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What Is A Decentralized Autonomous Organization?

Decentralized finance (DeFi) and blockchain technology have sparked the creation of cutting-edge governance models that can enable decentralization. Since, a number of blockchain projects have started including decentralized autonomous organizations (DAOs) into their protocols to support good governance. These governance arrangements create decentralized voting rights, built on diverse grounding infrastructures.

Read ahead to learn more about governance-token DAOs, share-based DAOs, and examples of DAOs.

What Is a DAO?

A Decentralized Autonomous Organization (DAO) is a business that operates entirely on its own volition and in accordance with smart contract-encoded regulations on a blockchain system. DAOs are frequently referred to as “trustless” systems since they do not require human oversight or centralized coordination. Frameworks for trustless decision-making in a DAO are typically designed to make governance more available to everyone, as opposed to just a small group of people. In other words, DAO governing bodies control the distribution of protocol resources and guarantee the endurance of the initiatives they fund.

Even if not all blockchain projects use DAOs, the development of decentralized finance (DeFi) protocols has boosted awareness of blockchain governance and encouraged more investment. As of August 2021, according to DeepDAO, DAOs were in charge of managing over $9.3 billion USD in digital assets.

While some DAOs work as independent protocols, most share the following traits:

  1. Tokenization: To reflect voting rights, several DAOs use blockchain-based tokens. Therefore, only token owners are permitted to take part in network governance.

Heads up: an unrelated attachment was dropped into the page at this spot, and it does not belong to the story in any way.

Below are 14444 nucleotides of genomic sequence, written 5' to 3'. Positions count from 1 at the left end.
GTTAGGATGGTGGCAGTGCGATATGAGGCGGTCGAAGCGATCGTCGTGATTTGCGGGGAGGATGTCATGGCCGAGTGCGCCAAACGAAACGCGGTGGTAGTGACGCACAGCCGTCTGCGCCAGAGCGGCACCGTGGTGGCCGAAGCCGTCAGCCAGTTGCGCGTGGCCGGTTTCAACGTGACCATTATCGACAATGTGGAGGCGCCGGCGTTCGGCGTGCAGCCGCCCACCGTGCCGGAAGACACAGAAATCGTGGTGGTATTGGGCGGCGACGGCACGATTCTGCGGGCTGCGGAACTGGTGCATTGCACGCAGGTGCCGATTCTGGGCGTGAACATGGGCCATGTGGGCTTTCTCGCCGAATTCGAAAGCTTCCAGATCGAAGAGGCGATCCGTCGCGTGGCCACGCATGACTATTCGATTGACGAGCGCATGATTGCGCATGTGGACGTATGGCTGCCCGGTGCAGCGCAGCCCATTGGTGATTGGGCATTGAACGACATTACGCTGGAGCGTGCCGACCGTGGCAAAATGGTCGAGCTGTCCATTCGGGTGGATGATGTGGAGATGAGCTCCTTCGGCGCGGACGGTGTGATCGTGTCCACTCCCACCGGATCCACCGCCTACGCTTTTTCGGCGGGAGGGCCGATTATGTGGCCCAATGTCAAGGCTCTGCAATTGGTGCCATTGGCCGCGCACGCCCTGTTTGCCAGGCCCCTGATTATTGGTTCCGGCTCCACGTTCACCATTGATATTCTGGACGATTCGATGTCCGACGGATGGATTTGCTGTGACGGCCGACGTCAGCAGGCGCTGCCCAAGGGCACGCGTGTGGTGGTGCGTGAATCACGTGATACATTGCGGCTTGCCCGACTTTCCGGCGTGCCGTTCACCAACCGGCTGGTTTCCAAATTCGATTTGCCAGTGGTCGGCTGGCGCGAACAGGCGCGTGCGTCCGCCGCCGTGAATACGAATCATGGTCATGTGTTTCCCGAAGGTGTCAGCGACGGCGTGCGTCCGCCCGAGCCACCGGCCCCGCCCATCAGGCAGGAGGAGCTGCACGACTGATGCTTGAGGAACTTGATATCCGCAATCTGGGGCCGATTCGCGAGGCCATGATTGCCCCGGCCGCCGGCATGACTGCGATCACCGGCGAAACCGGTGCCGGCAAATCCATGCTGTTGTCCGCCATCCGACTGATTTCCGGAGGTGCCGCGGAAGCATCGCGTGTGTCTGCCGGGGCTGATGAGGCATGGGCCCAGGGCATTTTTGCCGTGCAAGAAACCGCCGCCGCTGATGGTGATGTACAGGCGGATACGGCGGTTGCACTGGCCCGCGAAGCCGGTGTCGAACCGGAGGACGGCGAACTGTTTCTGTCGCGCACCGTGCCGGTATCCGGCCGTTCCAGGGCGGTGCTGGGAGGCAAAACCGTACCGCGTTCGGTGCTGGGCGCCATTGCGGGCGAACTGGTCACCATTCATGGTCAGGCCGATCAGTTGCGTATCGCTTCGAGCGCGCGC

2. Self-enforcement: To automate organizational norms, DAOs use smart contracts. The use of middlemen that can jeopardize decentralized decision-making can be significantly reduced or perhaps completely eliminated via these smart contracts.
  3. Autonomous automatization: Only simple transactions can be handled by a single smart contract. A comprehensive collection of smart contracts must be defined by DAO frameworks in order to support multi-party interactions without the need for human intervention.
  4. Decentralized infrastructure: Decentralized infrastructure is necessary for the underlying network to function, even though DAOs use decentralized governance. Without sufficient decentralization, people with access to sufficient computational power could abuse the governing system.
  5. Transparent data: The immutability of the blockchain enables DAOs to work effectively as decentralized governance mechanisms. Immutability enables protocols to transparently communicate about organizational operations and data.
  6. Trust mechanism: DAOs incorporate a certain amount of trust through smart contract conditions and other protocol features. Various agreements between network stakeholders can therefore be made without the involvement of other parties.

Governance-Token DAOs

Governance tokens are permissionless, mintable tokens that holders can trade on decentralized exchanges. They are used by several DAOs (DEXs). Other protocols, like as Proof-of-Work (PoW) consensus techniques, issue governance tokens in exchange for user contributions to network security or market liquidity. No matter how governance tokens are introduced to the market, their owners often have voting privileges. The decentralized governance of protocols or even the governance of the tokens themselves may often be accessed by holders of these tokens.


A DAO framework called MakerDAO is used by the Maker platform to pass executive votes that direct protocol development. For instance, executive votes may direct modifications to protocol fees or even initiate a shutdown in an emergency. Since there are many decentralized exchanges that accept the MKR currency, anyone can buy voting power. It’s vital to remember that voting power is weighted, which means that people with the greatest MKR tend to be the most powerful.